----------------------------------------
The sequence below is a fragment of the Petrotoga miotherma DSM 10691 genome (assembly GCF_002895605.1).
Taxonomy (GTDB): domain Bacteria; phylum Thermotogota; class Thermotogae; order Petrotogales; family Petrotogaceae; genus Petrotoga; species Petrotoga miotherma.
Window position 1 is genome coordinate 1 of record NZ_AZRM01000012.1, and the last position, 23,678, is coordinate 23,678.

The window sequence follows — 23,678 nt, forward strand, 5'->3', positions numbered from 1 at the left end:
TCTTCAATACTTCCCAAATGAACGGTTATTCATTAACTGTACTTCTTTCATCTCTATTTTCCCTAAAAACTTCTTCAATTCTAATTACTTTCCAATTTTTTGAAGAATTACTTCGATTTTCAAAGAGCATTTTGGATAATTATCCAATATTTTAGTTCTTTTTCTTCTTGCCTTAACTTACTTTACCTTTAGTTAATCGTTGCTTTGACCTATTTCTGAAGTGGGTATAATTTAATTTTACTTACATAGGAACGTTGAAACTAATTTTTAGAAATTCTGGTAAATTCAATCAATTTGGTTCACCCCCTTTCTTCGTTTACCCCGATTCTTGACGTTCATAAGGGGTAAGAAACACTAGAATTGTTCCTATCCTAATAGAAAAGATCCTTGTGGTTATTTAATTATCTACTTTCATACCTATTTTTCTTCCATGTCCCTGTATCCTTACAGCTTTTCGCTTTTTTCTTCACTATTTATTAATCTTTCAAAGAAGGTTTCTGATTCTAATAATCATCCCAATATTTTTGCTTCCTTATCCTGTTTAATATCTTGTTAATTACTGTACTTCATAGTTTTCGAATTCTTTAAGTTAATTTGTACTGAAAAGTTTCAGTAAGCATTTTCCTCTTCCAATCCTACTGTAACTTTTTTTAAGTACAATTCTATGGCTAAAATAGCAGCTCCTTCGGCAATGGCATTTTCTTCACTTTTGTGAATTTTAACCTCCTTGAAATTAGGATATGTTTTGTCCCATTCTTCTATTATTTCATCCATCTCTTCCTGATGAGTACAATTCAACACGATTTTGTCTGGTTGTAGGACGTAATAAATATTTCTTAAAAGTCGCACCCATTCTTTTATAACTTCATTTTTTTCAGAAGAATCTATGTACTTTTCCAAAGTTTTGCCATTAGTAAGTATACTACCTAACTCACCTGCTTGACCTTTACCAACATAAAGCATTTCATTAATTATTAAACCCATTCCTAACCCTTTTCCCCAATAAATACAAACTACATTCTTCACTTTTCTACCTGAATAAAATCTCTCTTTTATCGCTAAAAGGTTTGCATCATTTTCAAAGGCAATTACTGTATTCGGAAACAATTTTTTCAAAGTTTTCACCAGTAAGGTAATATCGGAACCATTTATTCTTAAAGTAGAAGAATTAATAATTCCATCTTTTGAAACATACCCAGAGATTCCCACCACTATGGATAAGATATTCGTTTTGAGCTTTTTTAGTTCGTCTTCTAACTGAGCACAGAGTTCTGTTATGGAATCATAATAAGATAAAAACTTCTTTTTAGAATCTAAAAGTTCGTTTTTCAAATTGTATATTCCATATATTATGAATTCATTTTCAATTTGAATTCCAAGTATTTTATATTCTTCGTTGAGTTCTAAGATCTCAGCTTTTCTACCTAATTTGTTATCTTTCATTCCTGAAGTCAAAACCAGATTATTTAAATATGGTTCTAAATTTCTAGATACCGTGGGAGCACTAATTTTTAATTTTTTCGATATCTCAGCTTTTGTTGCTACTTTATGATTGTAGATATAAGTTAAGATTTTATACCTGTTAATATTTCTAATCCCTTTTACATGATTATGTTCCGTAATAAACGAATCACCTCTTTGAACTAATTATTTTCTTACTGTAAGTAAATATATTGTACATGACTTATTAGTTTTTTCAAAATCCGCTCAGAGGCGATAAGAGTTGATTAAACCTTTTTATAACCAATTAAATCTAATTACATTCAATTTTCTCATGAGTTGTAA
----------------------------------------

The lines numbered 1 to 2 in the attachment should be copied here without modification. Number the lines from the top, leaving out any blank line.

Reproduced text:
The sequence below is a fragment of the Petrotoga miotherma DSM 10691 genome (assembly GCF_002895605.1).
Taxonomy (GTDB): domain Bacteria; phylum Thermotogota; class Thermotogae; order Petrotogales; family Petrotogaceae; genus Petrotoga; species Petrotoga miotherma.